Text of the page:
Report on Phase III Seminars on Capacity Building
Two capacity building seminars were held, in Manchester on 15 May 2001 and in London on 22 May 2001. Over 100 researchers took part in a lively debate.
The aims of the seminars were:
- to give further consideration to the concept of building research capacity in teaching and learning with specific reference to Phase III.
- to identify causes for concern and thus
- to raise questions and
- to offer advice on capacity building to the Programme.
The structure of the day provided for an extensive input from the Director describing the Programme's current status and the aspirations for Phase III with particular reference to the scope of the research brief and the expectations for capacity building. Particular emphasis was placed on the idea of capacity building in the commissioning period. The presentation was followed by an extensive discussion period and a plenary session.
The following questions were raised:
- how would academic disciplines be factored in to an essentially social science exercise;
- what was the relationship between 'capacity' and the Programme's concept of 'attainment';
- what does the Programme take 'social science' to mean/entail;
- how far is impact taken to be a factor in capacity;
- was capacity enhancement meant to promote excellence (deepen) or wider engagement (broaden)?
The following advice was offered:
* The long period of commissioning followed by 2 phases of sudden death was seen to be de-motivating and to offer, for many bidders, as poor return on effort. It was suggest that:
- there might be some early 'cooling out' mechanisms
- there should be money for working up proposals (especially after short listing)
- the Directors's office and the Cardiff team should invest heavily in support and feedback (including the cooling out process)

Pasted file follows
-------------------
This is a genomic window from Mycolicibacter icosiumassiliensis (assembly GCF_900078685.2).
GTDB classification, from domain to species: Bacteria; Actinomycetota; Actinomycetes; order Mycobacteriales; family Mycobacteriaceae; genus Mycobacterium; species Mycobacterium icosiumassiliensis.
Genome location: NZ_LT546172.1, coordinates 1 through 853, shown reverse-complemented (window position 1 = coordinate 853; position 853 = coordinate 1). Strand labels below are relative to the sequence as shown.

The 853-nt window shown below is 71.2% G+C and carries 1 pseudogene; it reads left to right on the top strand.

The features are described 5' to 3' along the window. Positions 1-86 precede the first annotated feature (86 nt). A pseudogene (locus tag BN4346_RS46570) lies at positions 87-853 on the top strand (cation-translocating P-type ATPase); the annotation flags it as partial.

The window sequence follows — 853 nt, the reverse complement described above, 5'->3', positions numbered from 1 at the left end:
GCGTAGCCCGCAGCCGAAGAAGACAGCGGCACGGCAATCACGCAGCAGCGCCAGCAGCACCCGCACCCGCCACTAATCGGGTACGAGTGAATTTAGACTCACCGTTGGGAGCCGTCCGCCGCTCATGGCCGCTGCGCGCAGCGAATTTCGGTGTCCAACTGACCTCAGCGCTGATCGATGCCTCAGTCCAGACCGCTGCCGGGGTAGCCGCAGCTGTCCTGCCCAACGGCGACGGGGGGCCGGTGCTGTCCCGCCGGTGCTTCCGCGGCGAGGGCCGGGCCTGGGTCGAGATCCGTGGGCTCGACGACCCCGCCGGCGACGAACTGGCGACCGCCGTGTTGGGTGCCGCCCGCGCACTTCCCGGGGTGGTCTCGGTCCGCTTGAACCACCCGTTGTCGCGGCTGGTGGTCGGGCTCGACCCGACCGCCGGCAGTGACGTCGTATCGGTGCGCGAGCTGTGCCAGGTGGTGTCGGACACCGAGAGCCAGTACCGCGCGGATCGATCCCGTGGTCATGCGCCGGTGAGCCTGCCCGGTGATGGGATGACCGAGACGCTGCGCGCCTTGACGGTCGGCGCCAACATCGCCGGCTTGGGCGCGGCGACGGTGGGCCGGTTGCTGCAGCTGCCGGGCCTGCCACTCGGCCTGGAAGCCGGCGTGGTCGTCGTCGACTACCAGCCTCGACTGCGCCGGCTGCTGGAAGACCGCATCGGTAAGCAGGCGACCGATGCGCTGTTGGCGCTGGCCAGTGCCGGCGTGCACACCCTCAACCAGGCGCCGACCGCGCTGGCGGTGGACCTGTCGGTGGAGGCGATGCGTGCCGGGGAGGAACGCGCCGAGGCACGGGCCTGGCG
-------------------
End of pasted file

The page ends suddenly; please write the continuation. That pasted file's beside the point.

- the Director's office might offer an extensive Programme of regional seminars on Programme requirements after the publication of the specification
- efforts should be made to recruit a wider range of referees
- the referees' names and their criteria and guidelines should be published in advance of the competition
- thought should be given to supporting and promoting the innovative research processes likely to be necessary in this complex field
* The contested and opaque nature of the concept of capacity building should be recognised and
- further clarification and exemplication be provided in the research specification and on the website
- successful bids in capacity terms should be posted on the web
- clear criteria and guidelines on this aspect of bids should be provided
- the guidelines to referees should be made public
- lessons from Phase I and II should be published and exemplified
- the potential tension between capacity building and excellent research should be recognised and these elements of the Programme's work might be funded separately
* At a strategic level it was felt that the approach in Phase I and II of fostering a few big projects would not be appropriate in Phase III. It was felt that there was insufficient concentrated skills base to meet this requirement and that in any event, the field was not sufficiently well understood to warrant the large scale interventions implicit in this strategy. It was suggested that a range of scale of projects would be more appropriate and that in some cases a phased approach should be encouraged in at least some of the proposals. A phased approach might involve, for example, an initial bid for a pilot study with subsequent bids held open against the pilot out-turn.